In fact, the isolation and siege imposed on Hamas in Gaza prevented a domestic dialogue among Palestinians while at the same time allowing all kinds of contacts with Hamas, including by many European countries. The siege has thus neither weakened Hamas nor prevented it from pursuing its armed resistance.
The approach that was adopted by the PA, Israel and the US toward Hamas and Gaza needs to be revised. On the one hand, there has to be some attention to the humanitarian and economic needs of Gazans as an alternative to the sanctions regime that has been harming the population and playing politically into the hands of Hamas.
In parallel, there has to be serious progress in the peace process and a radical change in Israeli behavior in the occupied West Bank so it becomes consistent with Israel's obligations under that process. This, most importantly, must include an end to the settlement expansion policy in the West Bank including occupied East Jerusalem. This is the only way to empower the peace camp in Palestine and reverse the trend of radicalization, thus creating an atmosphere conducive to reunifying the Palestinian territories under the leadership of that peace camp.- Published 16/6/2008 © bitterlemons.org
Two weeks ago, Palestinian President Mahmoud Abbas (Abu Mazen) invited Hamas to renew negotiations over a modus vivendi and unity government comprising the two movements. Hamas spokesmen in Gaza were quick to welcome Abbas' statement and Egypt is once again taking the lead to bring Fateh and Hamas representatives together.
Abbas' initiative parallels the current Israeli-Hamas indirect ceasefire talks and should be welcomed. That Jerusalem and Washington have said virtually nothing about it is significant since it runs completely contrary to their declared position.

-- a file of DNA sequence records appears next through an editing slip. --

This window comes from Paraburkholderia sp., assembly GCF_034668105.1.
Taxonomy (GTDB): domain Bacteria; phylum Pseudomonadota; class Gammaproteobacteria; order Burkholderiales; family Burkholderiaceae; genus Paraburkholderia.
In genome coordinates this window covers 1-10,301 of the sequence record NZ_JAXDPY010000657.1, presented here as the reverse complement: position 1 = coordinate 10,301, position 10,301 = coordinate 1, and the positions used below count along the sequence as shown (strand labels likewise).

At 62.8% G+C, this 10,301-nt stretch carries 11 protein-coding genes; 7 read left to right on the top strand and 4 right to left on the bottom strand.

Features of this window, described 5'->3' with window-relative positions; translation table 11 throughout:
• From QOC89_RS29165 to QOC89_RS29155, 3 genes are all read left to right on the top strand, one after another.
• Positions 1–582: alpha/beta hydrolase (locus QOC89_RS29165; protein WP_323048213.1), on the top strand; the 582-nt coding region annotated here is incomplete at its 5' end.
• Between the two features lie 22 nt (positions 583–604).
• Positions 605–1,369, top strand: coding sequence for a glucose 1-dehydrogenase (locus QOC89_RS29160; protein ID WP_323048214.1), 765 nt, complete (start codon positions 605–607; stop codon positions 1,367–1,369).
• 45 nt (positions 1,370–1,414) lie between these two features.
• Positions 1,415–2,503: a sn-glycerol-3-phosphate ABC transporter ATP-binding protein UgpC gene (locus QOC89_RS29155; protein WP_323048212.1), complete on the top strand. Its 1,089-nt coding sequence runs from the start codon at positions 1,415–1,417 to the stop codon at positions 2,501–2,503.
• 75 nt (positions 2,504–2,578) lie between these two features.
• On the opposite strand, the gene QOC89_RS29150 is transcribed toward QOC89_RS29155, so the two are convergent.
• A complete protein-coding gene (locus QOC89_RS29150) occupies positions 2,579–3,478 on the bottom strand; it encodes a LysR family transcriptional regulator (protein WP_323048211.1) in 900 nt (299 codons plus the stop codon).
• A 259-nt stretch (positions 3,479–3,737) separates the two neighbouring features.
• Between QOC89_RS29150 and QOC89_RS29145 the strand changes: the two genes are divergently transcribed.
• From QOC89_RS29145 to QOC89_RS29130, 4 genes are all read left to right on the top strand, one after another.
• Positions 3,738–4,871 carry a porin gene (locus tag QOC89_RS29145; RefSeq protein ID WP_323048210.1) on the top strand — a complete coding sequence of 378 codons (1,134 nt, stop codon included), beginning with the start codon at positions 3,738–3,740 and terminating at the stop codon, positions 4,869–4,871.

Under present circumstances, were Hamas and Fateh to agree to reestablish a unity government along guidelines that do not correspond to those of the Quartet (recognition of Israel, abandonment of violence and acceptance of the Oslo accords), this would almost certainly catalyze the suspension of the current American-sponsored Israeli-Palestinian peace talks. Accordingly, one explanation for Abbas' step is that he has concluded there is little chance of a peace breakthrough with Israel and he has to cover his political flanks by talking to Hamas.
This explanation reflects Palestinian despair with both the Israeli and American positions in negotiations. Yet it doesn't correspond with anything Abbas and chief Palestinian negotiator Ahmed Qurei (Aba Ala) have stated recently in public or with the latest Palestinian opinion poll results.
Given the somewhat nebulous nature of Abbas' initiative--it's not clear whether he has withdrawn his own precondition for an agreement with Hamas that essentially reverses its takeover of the Gaza Strip a year ago--a number of alternative explanations appear possible. One is that Abbas is simply trying to "light a fire" under the peace negotiations by suggesting he has alternatives. Another is that he wants to position himself for the advent of an Israel-Hamas ceasefire in and around Gaza. A ceasefire would likely boost Hamas' popularity on the Palestinian street and could be a prelude to more expansive Israel-Hamas contacts over prisoner exchange and the Gaza passages. By offering unity talks with Hamas, Abbas could be ensuring that he and the peace talks won't be overshadowed by a ceasefire. Alternatively, Abbas anticipates an Israeli military offensive into Gaza and wants to ensure that he and the Ramallah-based Palestinian leadership are not castigated by angry
and other Arabs as collaborators with Israel.